In the 75+ years that the U.S. Department of State's Bureau of Educational and Cultural Affairs (ECA) has sponsored academic, professional, cultural, and sports exchange programs between the U.S. and countries worldwide, it has led the way in ensuring that people with disabilities are included and represented in citizen diplomacy.
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Mobility International USA (MIUSA), in partnership with three leading U.S. organizations, welcomed a delegation of 25 disability rights leaders from six countries to Washington D.C. for the RightsNow!: Exploring the U.S. Model conference during one week in September 2016. This prestigious and high-level conference was a part of the RightsNow!: Strong Communities through Enforcing the Rights of Persons with Disabilities project, funded by the Bureau of Democracy, Human Rights, and Labor of the U.S. Department of State and administered by MIUSA.
The Brilliant & Resilient photo exhibition displayed at the World Bank for two weeks in September 2016. The exhibition event launched on September 21, 2016 with a reception and panel discussion on how women with disabilities across the globe are working as change agents to empower women and girls with disabilities in their communities.
This interactive session at 10:30-11:30 am on September 16, 2016, "Students with disabilities: A primer for mobility advisers," educated attendees at the European Association for International Education (EAIE) conference on strategies to resolve access barriers in study abroad. Activities sought to dispel misconceptions about specific disabilities, guide in respectful interactions, and build confidence to champion inclusion.
For 35 years, MIUSA has been changing the lives of people with disabilities through its innovative leadership exchange programs and by bridging the global disability community with the international development and exchange fields. We're proud to count 2300 alumni from 135 countries as our MIUSA family, plus an entire extended family of current and former homestay families, community supporters, funders, staff, volunteers, interns, board members, and partners...that extended family includes YOU!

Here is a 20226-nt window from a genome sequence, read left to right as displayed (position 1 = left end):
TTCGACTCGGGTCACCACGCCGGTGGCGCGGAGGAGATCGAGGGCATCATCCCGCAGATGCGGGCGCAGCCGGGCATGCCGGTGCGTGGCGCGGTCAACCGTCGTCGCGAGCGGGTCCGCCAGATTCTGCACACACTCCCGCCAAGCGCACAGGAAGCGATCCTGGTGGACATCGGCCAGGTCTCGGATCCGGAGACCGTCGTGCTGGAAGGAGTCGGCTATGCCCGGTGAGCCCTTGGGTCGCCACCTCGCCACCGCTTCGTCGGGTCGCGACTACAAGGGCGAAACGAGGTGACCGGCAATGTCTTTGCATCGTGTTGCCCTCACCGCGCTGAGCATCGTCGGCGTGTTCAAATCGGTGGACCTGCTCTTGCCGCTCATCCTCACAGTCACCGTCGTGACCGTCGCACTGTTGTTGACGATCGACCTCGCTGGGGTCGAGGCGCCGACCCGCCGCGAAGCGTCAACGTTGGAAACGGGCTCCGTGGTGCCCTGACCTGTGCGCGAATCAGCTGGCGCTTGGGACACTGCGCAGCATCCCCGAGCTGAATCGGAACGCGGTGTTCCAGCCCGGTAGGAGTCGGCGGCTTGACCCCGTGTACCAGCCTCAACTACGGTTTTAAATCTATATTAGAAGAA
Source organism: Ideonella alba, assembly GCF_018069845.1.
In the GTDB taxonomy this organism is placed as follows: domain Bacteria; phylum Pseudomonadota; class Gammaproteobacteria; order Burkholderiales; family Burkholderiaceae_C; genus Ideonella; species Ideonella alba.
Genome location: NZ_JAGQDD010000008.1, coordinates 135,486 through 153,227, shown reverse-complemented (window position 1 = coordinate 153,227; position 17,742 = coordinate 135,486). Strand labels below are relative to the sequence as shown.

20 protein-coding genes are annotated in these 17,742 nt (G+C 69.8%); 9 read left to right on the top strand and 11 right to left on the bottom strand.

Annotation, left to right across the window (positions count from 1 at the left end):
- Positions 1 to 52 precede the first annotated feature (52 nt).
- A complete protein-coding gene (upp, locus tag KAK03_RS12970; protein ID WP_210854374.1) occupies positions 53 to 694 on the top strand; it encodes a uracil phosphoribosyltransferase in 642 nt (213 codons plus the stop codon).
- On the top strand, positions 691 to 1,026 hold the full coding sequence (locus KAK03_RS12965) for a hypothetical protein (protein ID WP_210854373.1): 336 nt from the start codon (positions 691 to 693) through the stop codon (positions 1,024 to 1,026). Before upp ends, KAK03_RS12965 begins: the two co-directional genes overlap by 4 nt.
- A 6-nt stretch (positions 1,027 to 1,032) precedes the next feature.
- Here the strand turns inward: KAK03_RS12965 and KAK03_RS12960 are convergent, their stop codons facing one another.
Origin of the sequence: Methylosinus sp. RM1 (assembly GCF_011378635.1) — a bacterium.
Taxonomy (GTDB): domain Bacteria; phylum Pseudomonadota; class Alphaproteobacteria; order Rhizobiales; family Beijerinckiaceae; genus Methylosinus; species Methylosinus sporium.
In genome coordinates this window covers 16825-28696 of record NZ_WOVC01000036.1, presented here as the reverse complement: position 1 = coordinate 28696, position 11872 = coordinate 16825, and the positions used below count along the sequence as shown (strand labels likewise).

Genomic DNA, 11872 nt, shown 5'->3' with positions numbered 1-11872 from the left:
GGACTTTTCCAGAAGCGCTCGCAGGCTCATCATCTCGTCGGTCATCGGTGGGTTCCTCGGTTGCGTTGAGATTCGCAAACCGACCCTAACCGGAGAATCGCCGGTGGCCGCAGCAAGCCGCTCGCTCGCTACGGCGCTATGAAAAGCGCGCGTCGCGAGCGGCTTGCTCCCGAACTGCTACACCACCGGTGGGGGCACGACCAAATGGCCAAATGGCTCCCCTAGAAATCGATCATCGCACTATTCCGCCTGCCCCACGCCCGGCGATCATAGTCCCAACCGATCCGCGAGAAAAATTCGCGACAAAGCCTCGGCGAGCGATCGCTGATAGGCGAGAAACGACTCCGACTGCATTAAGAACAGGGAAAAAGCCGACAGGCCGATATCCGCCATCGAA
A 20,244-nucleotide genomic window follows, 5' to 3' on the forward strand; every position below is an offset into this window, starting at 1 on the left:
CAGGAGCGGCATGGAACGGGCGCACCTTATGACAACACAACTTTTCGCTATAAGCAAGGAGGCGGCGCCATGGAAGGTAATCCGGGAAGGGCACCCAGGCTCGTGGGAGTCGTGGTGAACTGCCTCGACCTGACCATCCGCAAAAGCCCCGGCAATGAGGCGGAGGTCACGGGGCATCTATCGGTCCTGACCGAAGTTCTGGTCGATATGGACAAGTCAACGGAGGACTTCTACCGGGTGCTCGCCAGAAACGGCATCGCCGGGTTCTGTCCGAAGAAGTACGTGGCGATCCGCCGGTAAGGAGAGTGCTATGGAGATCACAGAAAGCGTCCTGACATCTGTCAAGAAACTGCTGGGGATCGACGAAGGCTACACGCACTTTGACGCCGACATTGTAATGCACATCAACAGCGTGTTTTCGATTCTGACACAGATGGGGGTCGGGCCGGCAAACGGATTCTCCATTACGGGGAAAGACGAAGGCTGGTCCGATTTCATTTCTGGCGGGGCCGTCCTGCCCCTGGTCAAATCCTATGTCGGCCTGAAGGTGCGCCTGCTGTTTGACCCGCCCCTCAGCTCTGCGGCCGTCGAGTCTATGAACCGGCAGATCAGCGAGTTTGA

Blind people access many mainstream opportunities for international exchange including study, volunteerism and internships, yet they also confront a set of unique challenges such as access to printed materials.
The World Blind Union (WBU) is an organization of associations of blind people across the world, which is actively involved in advancing the rights and opportunities of blind people to access education and employment.
The MIUSA workshop was very useful because I became more independent, brave and self-confident. I also did things that I never thought I can do. I met a lot of awesome, great and amazing people and friends! - Valeria, FLEX student from Moldova
Twenty-six international high school exchange students with diverse disabilities traveled to Eugene, Oregon, this August for an orientation prior to the start of their academic year in host communities across the United States.
Co-convening with MIUSA's signature international exchange program, WILD, the Gender, Disability and Development Institute (GDDI) brings senior-level development professionals together with disabled women leaders from developing countries, all delegates of the WILD program. The event is a unique opportunity to bridge these two communities to engage in direct dialogue about strategies for including women with disabilities in development projects throughout the world.
Two students with disabilities traveled from Russia to Eugene, Oregon in August 2016 for an orientation with MIUSA. The students are participants in the Year of Exchange in America for Russians (YEAR) program and are enrolled at higher education institutions across the U.S.
The EducationUSA Forum happened and Mobility International USA (MIUSA) was there! The annual forum is designed for professionals at accredited U.S. colleges and universities seeking to recruit, enroll, and support international students.
MIUSA staff who work on the National Clearinghouse on Disability Exchange (NCDE) project, sponsored by the U.S Department of State, Bureau of Educational and Cultural Affairs (ECA), were represented to make sure people with disabilities are not missing from these conversations.